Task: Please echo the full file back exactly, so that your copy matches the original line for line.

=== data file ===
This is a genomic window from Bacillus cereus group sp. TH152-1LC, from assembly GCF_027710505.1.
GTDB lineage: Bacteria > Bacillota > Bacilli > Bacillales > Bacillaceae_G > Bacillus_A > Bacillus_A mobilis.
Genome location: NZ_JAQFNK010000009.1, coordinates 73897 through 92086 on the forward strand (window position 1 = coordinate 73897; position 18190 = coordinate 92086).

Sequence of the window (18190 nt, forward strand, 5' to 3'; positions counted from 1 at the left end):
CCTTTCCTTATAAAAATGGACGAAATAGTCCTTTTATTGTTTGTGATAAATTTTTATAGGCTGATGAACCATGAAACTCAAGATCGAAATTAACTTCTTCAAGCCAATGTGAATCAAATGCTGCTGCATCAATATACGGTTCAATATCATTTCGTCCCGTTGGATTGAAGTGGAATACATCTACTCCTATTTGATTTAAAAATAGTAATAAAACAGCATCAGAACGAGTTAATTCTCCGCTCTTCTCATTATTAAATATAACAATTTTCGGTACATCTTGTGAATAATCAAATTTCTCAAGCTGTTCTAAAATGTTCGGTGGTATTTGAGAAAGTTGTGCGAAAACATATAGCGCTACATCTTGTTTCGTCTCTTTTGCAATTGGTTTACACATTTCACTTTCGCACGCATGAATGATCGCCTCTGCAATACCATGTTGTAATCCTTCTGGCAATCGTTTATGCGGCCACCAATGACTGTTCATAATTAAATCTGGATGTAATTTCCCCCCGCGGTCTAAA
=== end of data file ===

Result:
This is a genomic window from Bacillus cereus group sp. TH152-1LC, from assembly GCF_027710505.1.
GTDB lineage: Bacteria > Bacillota > Bacilli > Bacillales > Bacillaceae_G > Bacillus_A > Bacillus_A mobilis.
Genome location: NZ_JAQFNK010000009.1, coordinates 73897 through 92086 on the forward strand (window position 1 = coordinate 73897; position 18190 = coordinate 92086).

Sequence of the window (18190 nt, forward strand, 5' to 3'; positions counted from 1 at the left end):
CCTTTCCTTATAAAAATGGACGAAATAGTCCTTTTATTGTTTGTGATAAATTTTTATAGGCTGATGAACCATGAAACTCAAGATCGAAATTAACTTCTTCAAGCCAATGTGAATCAAATGCTGCTGCATCAATATACGGTTCAATATCATTTCGTCCCGTTGGATTGAAGTGGAATACATCTACTCCTATTTGATTTAAAAATAGTAATAAAACAGCATCAGAACGAGTTAATTCTCCGCTCTTCTCATTATTAAATATAACAATTTTCGGTACATCTTGTGAATAATCAAATTTCTCAAGCTGTTCTAAAATGTTCGGTGGTATTTGAGAAAGTTGTGCGAAAACATATAGCGCTACATCTTGTTTCGTCTCTTTTGCAATTGGTTTACACATTTCACTTTCGCACGCATGAATGATCGCCTCTGCAATACCATGTTGTAATCCTTCTGGCAATCGTTTATGCGGCCACCAATGACTGTTCATAATTAAATCTGGATGTAATTTCCCCCCGCGGTCTAAA